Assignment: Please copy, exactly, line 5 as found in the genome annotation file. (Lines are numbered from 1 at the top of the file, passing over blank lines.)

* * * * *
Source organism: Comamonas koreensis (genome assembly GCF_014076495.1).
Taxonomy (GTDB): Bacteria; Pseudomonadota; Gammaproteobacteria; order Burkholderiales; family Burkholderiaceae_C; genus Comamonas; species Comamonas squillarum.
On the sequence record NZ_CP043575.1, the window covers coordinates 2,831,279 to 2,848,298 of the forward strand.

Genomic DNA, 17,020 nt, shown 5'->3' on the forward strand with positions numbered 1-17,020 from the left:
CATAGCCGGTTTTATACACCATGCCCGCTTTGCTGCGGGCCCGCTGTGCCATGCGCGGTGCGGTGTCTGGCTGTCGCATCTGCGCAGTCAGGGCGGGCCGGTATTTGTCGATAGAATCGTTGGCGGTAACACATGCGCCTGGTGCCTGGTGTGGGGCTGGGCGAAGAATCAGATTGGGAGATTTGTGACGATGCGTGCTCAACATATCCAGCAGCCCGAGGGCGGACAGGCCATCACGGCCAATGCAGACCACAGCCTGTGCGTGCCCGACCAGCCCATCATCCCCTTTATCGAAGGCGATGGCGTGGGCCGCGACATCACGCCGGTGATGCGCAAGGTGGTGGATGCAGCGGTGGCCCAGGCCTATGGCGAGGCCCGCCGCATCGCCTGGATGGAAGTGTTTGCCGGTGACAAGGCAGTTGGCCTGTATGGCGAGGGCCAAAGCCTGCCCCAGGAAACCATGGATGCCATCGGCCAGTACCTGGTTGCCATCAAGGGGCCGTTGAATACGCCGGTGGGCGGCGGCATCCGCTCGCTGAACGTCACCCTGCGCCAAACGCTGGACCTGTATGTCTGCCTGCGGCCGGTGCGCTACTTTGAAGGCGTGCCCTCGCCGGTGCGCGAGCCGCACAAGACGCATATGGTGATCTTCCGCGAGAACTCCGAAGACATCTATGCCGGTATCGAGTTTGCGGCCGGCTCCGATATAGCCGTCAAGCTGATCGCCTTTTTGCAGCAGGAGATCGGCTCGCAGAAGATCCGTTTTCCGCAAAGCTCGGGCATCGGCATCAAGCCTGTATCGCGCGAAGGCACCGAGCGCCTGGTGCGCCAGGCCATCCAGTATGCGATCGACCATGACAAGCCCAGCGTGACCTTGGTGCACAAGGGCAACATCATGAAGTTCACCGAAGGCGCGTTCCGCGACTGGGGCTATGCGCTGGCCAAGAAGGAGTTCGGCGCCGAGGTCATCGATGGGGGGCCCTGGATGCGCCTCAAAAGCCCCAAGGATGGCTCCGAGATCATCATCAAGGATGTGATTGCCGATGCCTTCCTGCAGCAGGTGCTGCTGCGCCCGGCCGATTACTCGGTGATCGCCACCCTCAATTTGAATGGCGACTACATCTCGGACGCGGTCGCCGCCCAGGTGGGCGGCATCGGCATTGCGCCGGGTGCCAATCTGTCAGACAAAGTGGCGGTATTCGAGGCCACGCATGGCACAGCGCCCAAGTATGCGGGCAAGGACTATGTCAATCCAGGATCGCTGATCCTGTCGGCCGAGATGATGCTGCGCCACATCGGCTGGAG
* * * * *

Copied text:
CATAGCCGGTTTTATACACCATGCCCGCTTTGCTGCGGGCCCGCTGTGCCATGCGCGGTGCGGTGTCTGGCTGTCGCATCTGCGCAGTCAGGGCGGGCCGGTATTTGTCGATAGAATCGTTGGCGGTAACACATGCGCCTGGTGCCTGGTGTGGGGCTGGGCGAAGAATCAGATTGGGAGATTTGTGACGATGCGTGCTCAACATATCCAGCAGCCCGAGGGCGGACAGGCCATCACGGCCAATGCAGACCACAGCCTGTGCGTGCCCGACCAGCCCATCATCCCCTTTATCGAAGGCGATGGCGTGGGCCGCGACATCACGCCGGTGATGCGCAAGGTGGTGGATGCAGCGGTGGCCCAGGCCTATGGCGAGGCCCGCCGCATCGCCTGGATGGAAGTGTTTGCCGGTGACAAGGCAGTTGGCCTGTATGGCGAGGGCCAAAGCCTGCCCCAGGAAACCATGGATGCCATCGGCCAGTACCTGGTTGCCATCAAGGGGCCGTTGAATACGCCGGTGGGCGGCGGCATCCGCTCGCTGAACGTCACCCTGCGCCAAACGCTGGACCTGTATGTCTGCCTGCGGCCGGTGCGCTACTTTGAAGGCGTGCCCTCGCCGGTGCGCGAGCCGCACAAGACGCATATGGTGATCTTCCGCGAGAACTCCGAAGACATCTATGCCGGTATCGAGTTTGCGGCCGGCTCCGATATAGCCGTCAAGCTGATCGCCTTTTTGCAGCAGGAGATCGGCTCGCAGAAGATCCGTTTTCCGCAAAGCTCGGGCATCGGCATCAAGCCTGTATCGCGCGAAGGCACCGAGCGCCTGGTGCGCCAGGCCATCCAGTATGCGATCGACCATGACAAGCCCAGCGTGACCTTGGTGCACAAGGGCAACATCATGAAGTTCACCGAAGGCGCGTTCCGCGACTGGGGCTATGCGCTGGCCAAGAAGGAGTTCGGCGCCGAGGTCATCGATGGGGGGCCCTGGATGCGCCTCAAAAGCCCCAAGGATGGCTCCGAGATCATCATCAAGGATGTGATTGCCGATGCCTTCCTGCAGCAGGTGCTGCTGCGCCCGGCCGATTACTCGGTGATCGCCACCCTCAATTTGAATGGCGACTACATCTCGGACGCGGTCGCCGCCCAGGTGGGCGGCATCGGCATTGCGCCGGGTGCCAATCTGTCAGACAAAGTGGCGGTATTCGAGGCCACGCATGGCACAGCGCCCAAGTATGCGGGCAAGGACTATGTCAATCCAGGATCGCTGATCCTGTCGGCCGAGATGATGCTGCGCCACATCGGCTGGAG